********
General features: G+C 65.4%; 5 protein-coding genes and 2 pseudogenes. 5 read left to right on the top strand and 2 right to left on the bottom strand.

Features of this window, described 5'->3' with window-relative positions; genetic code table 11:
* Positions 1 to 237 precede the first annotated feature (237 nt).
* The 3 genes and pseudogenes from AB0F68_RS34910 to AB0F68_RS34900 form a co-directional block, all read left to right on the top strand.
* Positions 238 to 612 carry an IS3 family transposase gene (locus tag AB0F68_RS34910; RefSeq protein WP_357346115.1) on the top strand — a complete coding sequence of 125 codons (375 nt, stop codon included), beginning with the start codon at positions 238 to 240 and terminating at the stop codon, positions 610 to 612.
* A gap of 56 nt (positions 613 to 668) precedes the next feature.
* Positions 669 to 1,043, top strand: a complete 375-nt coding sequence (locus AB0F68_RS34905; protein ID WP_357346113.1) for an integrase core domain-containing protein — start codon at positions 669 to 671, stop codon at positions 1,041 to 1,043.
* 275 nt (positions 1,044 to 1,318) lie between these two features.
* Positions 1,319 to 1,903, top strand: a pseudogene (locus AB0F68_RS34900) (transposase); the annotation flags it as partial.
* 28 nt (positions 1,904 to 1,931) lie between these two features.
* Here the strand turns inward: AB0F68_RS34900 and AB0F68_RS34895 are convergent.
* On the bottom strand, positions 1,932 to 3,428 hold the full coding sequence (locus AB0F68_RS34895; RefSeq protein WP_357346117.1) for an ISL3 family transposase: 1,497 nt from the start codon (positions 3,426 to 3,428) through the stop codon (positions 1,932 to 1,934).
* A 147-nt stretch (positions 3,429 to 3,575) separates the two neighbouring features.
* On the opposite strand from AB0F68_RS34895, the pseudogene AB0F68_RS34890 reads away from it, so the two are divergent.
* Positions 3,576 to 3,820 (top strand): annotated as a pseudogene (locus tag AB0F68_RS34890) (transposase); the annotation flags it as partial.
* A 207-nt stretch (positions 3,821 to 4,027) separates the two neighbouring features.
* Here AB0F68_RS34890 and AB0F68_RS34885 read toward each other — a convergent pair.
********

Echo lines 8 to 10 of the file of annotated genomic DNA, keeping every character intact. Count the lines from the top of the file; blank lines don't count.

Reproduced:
* 275 nt (positions 1,044 to 1,318) lie between these two features.
* Positions 1,319 to 1,903, top strand: a pseudogene (locus AB0F68_RS34900) (transposase); the annotation flags it as partial.
* 28 nt (positions 1,904 to 1,931) lie between these two features.